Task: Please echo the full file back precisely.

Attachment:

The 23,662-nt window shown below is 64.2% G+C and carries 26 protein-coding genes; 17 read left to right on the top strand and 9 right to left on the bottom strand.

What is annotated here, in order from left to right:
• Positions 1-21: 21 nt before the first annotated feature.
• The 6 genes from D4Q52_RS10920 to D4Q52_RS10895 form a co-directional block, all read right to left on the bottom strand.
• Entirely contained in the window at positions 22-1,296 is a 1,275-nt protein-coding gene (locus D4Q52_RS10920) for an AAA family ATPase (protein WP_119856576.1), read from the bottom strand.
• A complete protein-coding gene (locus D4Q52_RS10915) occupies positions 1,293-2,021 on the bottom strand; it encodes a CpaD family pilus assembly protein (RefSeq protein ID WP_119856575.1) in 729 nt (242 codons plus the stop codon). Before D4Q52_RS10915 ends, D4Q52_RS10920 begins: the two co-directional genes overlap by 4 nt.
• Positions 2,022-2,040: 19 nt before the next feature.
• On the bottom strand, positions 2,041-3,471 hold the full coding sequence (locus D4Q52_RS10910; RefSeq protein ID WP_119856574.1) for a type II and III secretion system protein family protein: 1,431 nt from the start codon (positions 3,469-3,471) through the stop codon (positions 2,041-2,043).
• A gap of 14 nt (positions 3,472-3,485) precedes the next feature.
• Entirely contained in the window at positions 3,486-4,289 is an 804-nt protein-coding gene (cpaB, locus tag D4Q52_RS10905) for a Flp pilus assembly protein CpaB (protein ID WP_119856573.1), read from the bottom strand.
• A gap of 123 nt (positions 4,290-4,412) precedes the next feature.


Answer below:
The 23,662-nt window shown below is 64.2% G+C and carries 26 protein-coding genes; 17 read left to right on the top strand and 9 right to left on the bottom strand.

What is annotated here, in order from left to right:
• Positions 1-21: 21 nt before the first annotated feature.
• The 6 genes from D4Q52_RS10920 to D4Q52_RS10895 form a co-directional block, all read right to left on the bottom strand.
• Entirely contained in the window at positions 22-1,296 is a 1,275-nt protein-coding gene (locus D4Q52_RS10920) for an AAA family ATPase (protein WP_119856576.1), read from the bottom strand.
• A complete protein-coding gene (locus D4Q52_RS10915) occupies positions 1,293-2,021 on the bottom strand; it encodes a CpaD family pilus assembly protein (RefSeq protein ID WP_119856575.1) in 729 nt (242 codons plus the stop codon). Before D4Q52_RS10915 ends, D4Q52_RS10920 begins: the two co-directional genes overlap by 4 nt.
• Positions 2,022-2,040: 19 nt before the next feature.
• On the bottom strand, positions 2,041-3,471 hold the full coding sequence (locus D4Q52_RS10910; RefSeq protein ID WP_119856574.1) for a type II and III secretion system protein family protein: 1,431 nt from the start codon (positions 3,469-3,471) through the stop codon (positions 2,041-2,043).
• A gap of 14 nt (positions 3,472-3,485) precedes the next feature.
• Entirely contained in the window at positions 3,486-4,289 is an 804-nt protein-coding gene (cpaB, locus tag D4Q52_RS10905) for a Flp pilus assembly protein CpaB (protein ID WP_119856573.1), read from the bottom strand.
• A gap of 123 nt (positions 4,290-4,412) precedes the next feature.